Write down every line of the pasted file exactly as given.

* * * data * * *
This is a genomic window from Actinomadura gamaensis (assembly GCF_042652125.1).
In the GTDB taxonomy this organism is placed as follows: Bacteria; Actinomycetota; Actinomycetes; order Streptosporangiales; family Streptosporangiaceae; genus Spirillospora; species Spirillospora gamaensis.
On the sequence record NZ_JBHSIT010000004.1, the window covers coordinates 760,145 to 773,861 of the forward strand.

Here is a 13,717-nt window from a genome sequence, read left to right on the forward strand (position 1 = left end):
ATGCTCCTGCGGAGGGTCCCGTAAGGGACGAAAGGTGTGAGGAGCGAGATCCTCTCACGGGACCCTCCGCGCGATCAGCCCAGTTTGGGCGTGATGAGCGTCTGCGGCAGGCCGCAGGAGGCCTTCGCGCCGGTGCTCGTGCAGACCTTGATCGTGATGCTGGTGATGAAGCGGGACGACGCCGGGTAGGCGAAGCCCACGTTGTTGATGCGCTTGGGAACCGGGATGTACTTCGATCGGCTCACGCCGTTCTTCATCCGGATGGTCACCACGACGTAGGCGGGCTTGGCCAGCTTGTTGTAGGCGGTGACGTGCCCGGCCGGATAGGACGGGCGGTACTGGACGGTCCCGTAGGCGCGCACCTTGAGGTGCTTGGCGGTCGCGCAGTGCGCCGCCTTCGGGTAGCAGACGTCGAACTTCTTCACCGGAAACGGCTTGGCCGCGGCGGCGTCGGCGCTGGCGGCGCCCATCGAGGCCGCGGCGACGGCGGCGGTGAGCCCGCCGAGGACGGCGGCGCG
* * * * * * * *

This is a genomic window from Actinomadura gamaensis (assembly GCF_042652125.1).
In the GTDB taxonomy this organism is placed as follows: Bacteria; Actinomycetota; Actinomycetes; order Streptosporangiales; family Streptosporangiaceae; genus Spirillospora; species Spirillospora gamaensis.
On the sequence record NZ_JBHSIT010000004.1, the window covers coordinates 760,145 to 773,861 of the forward strand.

Here is a 13,717-nt window from a genome sequence, read left to right on the forward strand (position 1 = left end):
ATGCTCCTGCGGAGGGTCCCGTAAGGGACGAAAGGTGTGAGGAGCGAGATCCTCTCACGGGACCCTCCGCGCGATCAGCCCAGTTTGGGCGTGATGAGCGTCTGCGGCAGGCCGCAGGAGGCCTTCGCGCCGGTGCTCGTGCAGACCTTGATCGTGATGCTGGTGATGAAGCGGGACGACGCCGGGTAGGCGAAGCCCACGTTGTTGATGCGCTTGGGAACCGGGATGTACTTCGATCGGCTCACGCCGTTCTTCATCCGGATGGTCACCACGACGTAGGCGGGCTTGGCCAGCTTGTTGTAGGCGGTGACGTGCCCGGCCGGATAGGACGGGCGGTACTGGACGGTCCCGTAGGCGCGCACCTTGAGGTGCTTGGCGGTCGCGCAGTGCGCCGCCTTCGGGTAGCAGACGTCGAACTTCTTCACCGGAAACGGCTTGGCCGCGGCGGCGTCGGCGCTGGCGGCGCCCATCGAGGCCGCGGCGACGGCGGCGGTGAGCCCGCCGAGGACGGCGGCGCG